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Reply by Dan Lyke

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Posted on Festool (I just don't get it.)

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Dan Lyke

1520 posts in 4239 days


#1 posted 09-29-2007 02:40 AM

Fingersleft said:

I think Festool did not intend to complete with conventional high quality tools. They are simply introducing an alternative.

Two things there, the first is that Festool’s been around since, what, the 1920s or so? They’re just a new company in the North American market.

But to your “an alternative” point: exactly. Tom pointed out a couple of places that the “saw on a rail” concept requires different thinking. That’s a big deal. If I pick up a magazine, I can make most if not all of the cuts the magazine suggests, but quite often I can’t make ‘em the way that the magazine suggests. I don’t cut dadoes with a saw, I cut ‘em with a router. For a tablesaw you’ve got to build a jig to do angled cuts, for the Festool saw you’ve got to build a jig to do repeatable cuts (where the MFT and/or the MFS isn’t sufficient, although for most cases it is). Yes, it’s an alternative, and sometimes it requires thinking about things in entirely different ways from the tradition.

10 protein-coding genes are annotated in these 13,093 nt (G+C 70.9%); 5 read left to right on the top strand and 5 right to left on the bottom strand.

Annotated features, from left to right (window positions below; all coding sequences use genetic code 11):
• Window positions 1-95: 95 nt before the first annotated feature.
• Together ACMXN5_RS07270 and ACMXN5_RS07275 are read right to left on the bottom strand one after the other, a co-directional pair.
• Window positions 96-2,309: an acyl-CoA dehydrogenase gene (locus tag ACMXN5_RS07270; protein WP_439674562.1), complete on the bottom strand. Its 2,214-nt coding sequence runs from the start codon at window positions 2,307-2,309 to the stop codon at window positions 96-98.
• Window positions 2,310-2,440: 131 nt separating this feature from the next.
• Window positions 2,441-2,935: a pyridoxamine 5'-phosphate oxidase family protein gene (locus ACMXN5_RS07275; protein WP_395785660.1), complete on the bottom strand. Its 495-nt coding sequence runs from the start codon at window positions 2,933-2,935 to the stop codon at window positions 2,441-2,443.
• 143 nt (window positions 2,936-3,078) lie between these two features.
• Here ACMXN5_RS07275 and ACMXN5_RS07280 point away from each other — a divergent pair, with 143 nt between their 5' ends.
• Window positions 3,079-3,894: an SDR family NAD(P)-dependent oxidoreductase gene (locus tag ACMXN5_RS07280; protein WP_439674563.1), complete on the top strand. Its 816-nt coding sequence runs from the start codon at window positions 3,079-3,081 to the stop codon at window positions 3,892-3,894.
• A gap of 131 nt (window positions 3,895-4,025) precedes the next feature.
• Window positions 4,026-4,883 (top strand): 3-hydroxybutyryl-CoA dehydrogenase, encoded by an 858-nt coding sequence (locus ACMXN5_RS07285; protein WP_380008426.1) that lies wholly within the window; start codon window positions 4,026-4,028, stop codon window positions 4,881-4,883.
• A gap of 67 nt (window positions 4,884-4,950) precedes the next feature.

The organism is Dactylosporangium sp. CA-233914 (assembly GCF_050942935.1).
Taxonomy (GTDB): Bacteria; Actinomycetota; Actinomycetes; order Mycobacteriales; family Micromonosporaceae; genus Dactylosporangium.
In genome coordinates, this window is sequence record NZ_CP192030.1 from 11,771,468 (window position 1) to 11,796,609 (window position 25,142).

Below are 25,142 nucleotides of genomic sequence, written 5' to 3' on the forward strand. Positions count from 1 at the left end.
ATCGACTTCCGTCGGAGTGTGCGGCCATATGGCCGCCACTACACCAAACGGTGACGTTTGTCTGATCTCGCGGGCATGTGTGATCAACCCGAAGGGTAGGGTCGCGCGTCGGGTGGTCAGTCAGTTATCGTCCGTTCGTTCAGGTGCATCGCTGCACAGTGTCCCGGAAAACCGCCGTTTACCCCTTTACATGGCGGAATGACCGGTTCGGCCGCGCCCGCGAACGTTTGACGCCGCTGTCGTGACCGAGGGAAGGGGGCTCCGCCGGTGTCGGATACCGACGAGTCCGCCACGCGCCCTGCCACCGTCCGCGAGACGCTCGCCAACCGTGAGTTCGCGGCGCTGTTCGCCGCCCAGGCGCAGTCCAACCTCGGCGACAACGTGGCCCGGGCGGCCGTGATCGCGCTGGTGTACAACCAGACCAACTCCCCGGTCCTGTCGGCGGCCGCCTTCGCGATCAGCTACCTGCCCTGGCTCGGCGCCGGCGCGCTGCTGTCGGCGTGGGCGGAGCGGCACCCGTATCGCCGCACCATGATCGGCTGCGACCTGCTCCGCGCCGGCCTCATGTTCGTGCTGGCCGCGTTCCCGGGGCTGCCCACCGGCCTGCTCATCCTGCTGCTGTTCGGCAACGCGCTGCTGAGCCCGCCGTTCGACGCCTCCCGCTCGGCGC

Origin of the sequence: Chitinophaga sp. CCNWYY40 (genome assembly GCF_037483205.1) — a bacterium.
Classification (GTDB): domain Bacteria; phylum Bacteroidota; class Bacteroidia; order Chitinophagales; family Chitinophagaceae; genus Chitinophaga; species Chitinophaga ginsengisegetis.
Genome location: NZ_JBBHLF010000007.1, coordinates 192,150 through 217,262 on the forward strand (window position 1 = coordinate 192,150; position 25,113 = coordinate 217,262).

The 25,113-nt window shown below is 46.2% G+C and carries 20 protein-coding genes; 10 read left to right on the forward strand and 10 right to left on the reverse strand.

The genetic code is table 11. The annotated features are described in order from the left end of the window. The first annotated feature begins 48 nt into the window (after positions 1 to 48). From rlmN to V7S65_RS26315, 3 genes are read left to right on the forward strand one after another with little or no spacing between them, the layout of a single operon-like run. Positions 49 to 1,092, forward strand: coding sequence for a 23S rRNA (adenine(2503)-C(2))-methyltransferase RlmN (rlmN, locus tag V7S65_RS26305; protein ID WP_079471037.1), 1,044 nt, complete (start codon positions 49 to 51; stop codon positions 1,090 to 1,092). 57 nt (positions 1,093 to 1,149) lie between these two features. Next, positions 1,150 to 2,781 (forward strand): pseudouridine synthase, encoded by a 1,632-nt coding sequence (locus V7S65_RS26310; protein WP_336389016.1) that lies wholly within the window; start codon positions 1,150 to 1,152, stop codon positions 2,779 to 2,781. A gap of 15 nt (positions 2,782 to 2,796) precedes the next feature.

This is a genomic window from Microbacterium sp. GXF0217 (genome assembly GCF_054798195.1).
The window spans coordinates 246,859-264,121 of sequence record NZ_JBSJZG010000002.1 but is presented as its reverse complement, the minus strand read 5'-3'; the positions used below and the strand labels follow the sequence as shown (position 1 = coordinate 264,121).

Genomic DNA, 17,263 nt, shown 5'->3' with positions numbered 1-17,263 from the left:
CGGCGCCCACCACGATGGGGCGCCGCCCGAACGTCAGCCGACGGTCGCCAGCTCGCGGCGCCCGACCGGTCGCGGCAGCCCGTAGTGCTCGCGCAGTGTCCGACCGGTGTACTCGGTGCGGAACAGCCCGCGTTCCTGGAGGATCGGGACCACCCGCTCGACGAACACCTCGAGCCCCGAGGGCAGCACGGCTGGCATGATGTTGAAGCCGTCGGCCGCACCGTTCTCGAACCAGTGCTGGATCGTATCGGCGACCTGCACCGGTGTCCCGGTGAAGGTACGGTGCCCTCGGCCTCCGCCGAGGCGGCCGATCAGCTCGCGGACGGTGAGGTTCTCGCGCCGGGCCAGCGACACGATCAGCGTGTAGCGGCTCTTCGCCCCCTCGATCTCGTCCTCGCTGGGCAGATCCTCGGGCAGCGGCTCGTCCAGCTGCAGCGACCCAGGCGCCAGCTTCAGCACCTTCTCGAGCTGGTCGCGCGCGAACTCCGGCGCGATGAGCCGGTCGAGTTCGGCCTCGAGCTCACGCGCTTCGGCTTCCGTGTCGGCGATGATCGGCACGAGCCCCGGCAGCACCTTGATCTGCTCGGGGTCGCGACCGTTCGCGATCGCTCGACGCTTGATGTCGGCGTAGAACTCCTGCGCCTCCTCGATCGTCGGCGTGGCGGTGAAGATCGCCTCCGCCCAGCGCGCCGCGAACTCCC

For the sake of the portable shop and my safety concerns and the price of real estate where I live, I’m all over Festool. If you’ve got room for a SawStop with a good dust collector, there are times when I envy you…

And as slaphitter points out, yeah, I could cut dovetails with a saw and a chisel. Lots of people do, and I respect them. If money were no object I’d have a WoodRat. Diff’rent strokes.

-- Dan Lyke, Petaluma California, http://www.flutterby.net/User:DanLyke


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